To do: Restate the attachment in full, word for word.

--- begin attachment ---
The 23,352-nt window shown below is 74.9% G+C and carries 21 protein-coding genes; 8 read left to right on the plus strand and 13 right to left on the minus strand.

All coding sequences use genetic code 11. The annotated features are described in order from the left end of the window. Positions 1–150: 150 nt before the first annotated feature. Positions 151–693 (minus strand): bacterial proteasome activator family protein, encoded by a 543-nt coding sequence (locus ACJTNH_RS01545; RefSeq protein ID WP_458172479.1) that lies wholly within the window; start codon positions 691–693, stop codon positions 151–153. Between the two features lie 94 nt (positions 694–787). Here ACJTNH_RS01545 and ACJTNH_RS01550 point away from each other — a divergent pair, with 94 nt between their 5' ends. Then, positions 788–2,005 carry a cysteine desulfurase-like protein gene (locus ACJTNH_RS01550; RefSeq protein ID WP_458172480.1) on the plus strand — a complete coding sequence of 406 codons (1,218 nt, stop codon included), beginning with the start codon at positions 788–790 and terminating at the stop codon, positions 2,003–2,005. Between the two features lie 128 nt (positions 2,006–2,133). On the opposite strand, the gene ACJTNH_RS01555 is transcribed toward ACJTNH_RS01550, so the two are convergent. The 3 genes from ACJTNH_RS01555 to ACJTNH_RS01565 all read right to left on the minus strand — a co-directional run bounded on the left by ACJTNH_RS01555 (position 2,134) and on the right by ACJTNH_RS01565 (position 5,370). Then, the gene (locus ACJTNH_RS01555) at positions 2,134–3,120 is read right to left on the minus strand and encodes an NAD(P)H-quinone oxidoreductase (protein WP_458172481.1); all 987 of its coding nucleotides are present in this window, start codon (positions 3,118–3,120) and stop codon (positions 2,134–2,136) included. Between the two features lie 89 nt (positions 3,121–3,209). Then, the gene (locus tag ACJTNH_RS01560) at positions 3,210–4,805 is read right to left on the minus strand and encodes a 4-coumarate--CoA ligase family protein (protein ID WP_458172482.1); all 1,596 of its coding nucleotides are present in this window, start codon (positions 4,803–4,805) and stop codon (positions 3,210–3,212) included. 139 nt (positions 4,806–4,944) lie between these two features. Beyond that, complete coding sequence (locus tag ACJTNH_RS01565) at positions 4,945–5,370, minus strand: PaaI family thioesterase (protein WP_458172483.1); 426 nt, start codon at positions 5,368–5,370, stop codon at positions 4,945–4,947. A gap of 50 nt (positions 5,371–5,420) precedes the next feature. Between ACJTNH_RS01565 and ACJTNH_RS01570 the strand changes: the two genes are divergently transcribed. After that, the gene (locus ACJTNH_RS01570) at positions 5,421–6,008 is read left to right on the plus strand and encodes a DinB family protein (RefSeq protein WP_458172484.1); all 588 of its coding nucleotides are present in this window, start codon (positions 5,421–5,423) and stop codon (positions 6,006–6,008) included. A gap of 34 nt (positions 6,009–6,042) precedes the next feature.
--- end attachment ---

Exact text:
The 23,352-nt window shown below is 74.9% G+C and carries 21 protein-coding genes; 8 read left to right on the plus strand and 13 right to left on the minus strand.

All coding sequences use genetic code 11. The annotated features are described in order from the left end of the window. Positions 1–150: 150 nt before the first annotated feature. Positions 151–693 (minus strand): bacterial proteasome activator family protein, encoded by a 543-nt coding sequence (locus ACJTNH_RS01545; RefSeq protein ID WP_458172479.1) that lies wholly within the window; start codon positions 691–693, stop codon positions 151–153. Between the two features lie 94 nt (positions 694–787). Here ACJTNH_RS01545 and ACJTNH_RS01550 point away from each other — a divergent pair, with 94 nt between their 5' ends. Then, positions 788–2,005 carry a cysteine desulfurase-like protein gene (locus ACJTNH_RS01550; RefSeq protein ID WP_458172480.1) on the plus strand — a complete coding sequence of 406 codons (1,218 nt, stop codon included), beginning with the start codon at positions 788–790 and terminating at the stop codon, positions 2,003–2,005. Between the two features lie 128 nt (positions 2,006–2,133). On the opposite strand, the gene ACJTNH_RS01555 is transcribed toward ACJTNH_RS01550, so the two are convergent. The 3 genes from ACJTNH_RS01555 to ACJTNH_RS01565 all read right to left on the minus strand — a co-directional run bounded on the left by ACJTNH_RS01555 (position 2,134) and on the right by ACJTNH_RS01565 (position 5,370). Then, the gene (locus ACJTNH_RS01555) at positions 2,134–3,120 is read right to left on the minus strand and encodes an NAD(P)H-quinone oxidoreductase (protein WP_458172481.1); all 987 of its coding nucleotides are present in this window, start codon (positions 3,118–3,120) and stop codon (positions 2,134–2,136) included. Between the two features lie 89 nt (positions 3,121–3,209). Then, the gene (locus tag ACJTNH_RS01560) at positions 3,210–4,805 is read right to left on the minus strand and encodes a 4-coumarate--CoA ligase family protein (protein ID WP_458172482.1); all 1,596 of its coding nucleotides are present in this window, start codon (positions 4,803–4,805) and stop codon (positions 3,210–3,212) included. 139 nt (positions 4,806–4,944) lie between these two features. Beyond that, complete coding sequence (locus tag ACJTNH_RS01565) at positions 4,945–5,370, minus strand: PaaI family thioesterase (protein WP_458172483.1); 426 nt, start codon at positions 5,368–5,370, stop codon at positions 4,945–4,947. A gap of 50 nt (positions 5,371–5,420) precedes the next feature. Between ACJTNH_RS01565 and ACJTNH_RS01570 the strand changes: the two genes are divergently transcribed. After that, the gene (locus ACJTNH_RS01570) at positions 5,421–6,008 is read left to right on the plus strand and encodes a DinB family protein (RefSeq protein WP_458172484.1); all 588 of its coding nucleotides are present in this window, start codon (positions 5,421–5,423) and stop codon (positions 6,006–6,008) included. A gap of 34 nt (positions 6,009–6,042) precedes the next feature.